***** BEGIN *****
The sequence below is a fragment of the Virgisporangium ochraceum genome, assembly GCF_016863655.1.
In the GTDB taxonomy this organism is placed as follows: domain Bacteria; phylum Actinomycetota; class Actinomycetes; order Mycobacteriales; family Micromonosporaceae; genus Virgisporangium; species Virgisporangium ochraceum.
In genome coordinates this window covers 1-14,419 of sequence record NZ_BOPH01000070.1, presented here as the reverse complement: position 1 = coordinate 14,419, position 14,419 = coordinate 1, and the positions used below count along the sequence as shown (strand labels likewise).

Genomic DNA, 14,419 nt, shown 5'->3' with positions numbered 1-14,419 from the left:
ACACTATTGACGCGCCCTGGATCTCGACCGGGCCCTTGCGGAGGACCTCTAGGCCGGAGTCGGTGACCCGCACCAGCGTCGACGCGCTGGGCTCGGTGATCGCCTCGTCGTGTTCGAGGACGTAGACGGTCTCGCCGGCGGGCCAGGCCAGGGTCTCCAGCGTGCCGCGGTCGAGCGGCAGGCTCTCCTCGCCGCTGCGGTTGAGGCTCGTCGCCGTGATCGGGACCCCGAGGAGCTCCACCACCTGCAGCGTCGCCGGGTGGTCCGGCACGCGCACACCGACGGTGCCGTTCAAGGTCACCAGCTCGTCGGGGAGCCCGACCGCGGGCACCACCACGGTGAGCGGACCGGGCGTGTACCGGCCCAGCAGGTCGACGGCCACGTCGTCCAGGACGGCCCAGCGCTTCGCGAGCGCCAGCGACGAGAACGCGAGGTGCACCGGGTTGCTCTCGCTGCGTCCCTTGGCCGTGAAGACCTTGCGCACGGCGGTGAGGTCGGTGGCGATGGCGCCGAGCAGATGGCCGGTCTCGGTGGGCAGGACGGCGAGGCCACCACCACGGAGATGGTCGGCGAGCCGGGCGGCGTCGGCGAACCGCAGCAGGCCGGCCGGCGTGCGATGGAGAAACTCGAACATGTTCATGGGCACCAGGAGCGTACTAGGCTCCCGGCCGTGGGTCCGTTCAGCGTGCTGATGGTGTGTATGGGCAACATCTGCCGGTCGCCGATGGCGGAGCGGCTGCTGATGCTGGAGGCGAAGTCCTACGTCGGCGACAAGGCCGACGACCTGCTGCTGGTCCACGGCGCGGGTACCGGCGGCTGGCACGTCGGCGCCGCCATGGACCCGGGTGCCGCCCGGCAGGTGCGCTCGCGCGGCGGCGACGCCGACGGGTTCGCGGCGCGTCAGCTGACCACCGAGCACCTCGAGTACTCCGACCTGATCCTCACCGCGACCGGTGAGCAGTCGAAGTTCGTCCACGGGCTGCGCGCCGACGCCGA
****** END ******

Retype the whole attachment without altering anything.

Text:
The sequence below is a fragment of the Virgisporangium ochraceum genome, assembly GCF_016863655.1.
In the GTDB taxonomy this organism is placed as follows: domain Bacteria; phylum Actinomycetota; class Actinomycetes; order Mycobacteriales; family Micromonosporaceae; genus Virgisporangium; species Virgisporangium ochraceum.
In genome coordinates this window covers 1-14,419 of sequence record NZ_BOPH01000070.1, presented here as the reverse complement: position 1 = coordinate 14,419, position 14,419 = coordinate 1, and the positions used below count along the sequence as shown (strand labels likewise).

Genomic DNA, 14,419 nt, shown 5'->3' with positions numbered 1-14,419 from the left:
ACACTATTGACGCGCCCTGGATCTCGACCGGGCCCTTGCGGAGGACCTCTAGGCCGGAGTCGGTGACCCGCACCAGCGTCGACGCGCTGGGCTCGGTGATCGCCTCGTCGTGTTCGAGGACGTAGACGGTCTCGCCGGCGGGCCAGGCCAGGGTCTCCAGCGTGCCGCGGTCGAGCGGCAGGCTCTCCTCGCCGCTGCGGTTGAGGCTCGTCGCCGTGATCGGGACCCCGAGGAGCTCCACCACCTGCAGCGTCGCCGGGTGGTCCGGCACGCGCACACCGACGGTGCCGTTCAAGGTCACCAGCTCGTCGGGGAGCCCGACCGCGGGCACCACCACGGTGAGCGGACCGGGCGTGTACCGGCCCAGCAGGTCGACGGCCACGTCGTCCAGGACGGCCCAGCGCTTCGCGAGCGCCAGCGACGAGAACGCGAGGTGCACCGGGTTGCTCTCGCTGCGTCCCTTGGCCGTGAAGACCTTGCGCACGGCGGTGAGGTCGGTGGCGATGGCGCCGAGCAGATGGCCGGTCTCGGTGGGCAGGACGGCGAGGCCACCACCACGGAGATGGTCGGCGAGCCGGGCGGCGTCGGCGAACCGCAGCAGGCCGGCCGGCGTGCGATGGAGAAACTCGAACATGTTCATGGGCACCAGGAGCGTACTAGGCTCCCGGCCGTGGGTCCGTTCAGCGTGCTGATGGTGTGTATGGGCAACATCTGCCGGTCGCCGATGGCGGAGCGGCTGCTGATGCTGGAGGCGAAGTCCTACGTCGGCGACAAGGCCGACGACCTGCTGCTGGTCCACGGCGCGGGTACCGGCGGCTGGCACGTCGGCGCCGCCATGGACCCGGGTGCCGCCCGGCAGGTGCGCTCGCGCGGCGGCGACGCCGACGGGTTCGCGGCGCGTCAGCTGACCACCGAGCACCTCGAGTACTCCGACCTGATCCTCACCGCGACCGGTGAGCAGTCGAAGTTCGTCCACGGGCTGCGCGCCGACGCCGA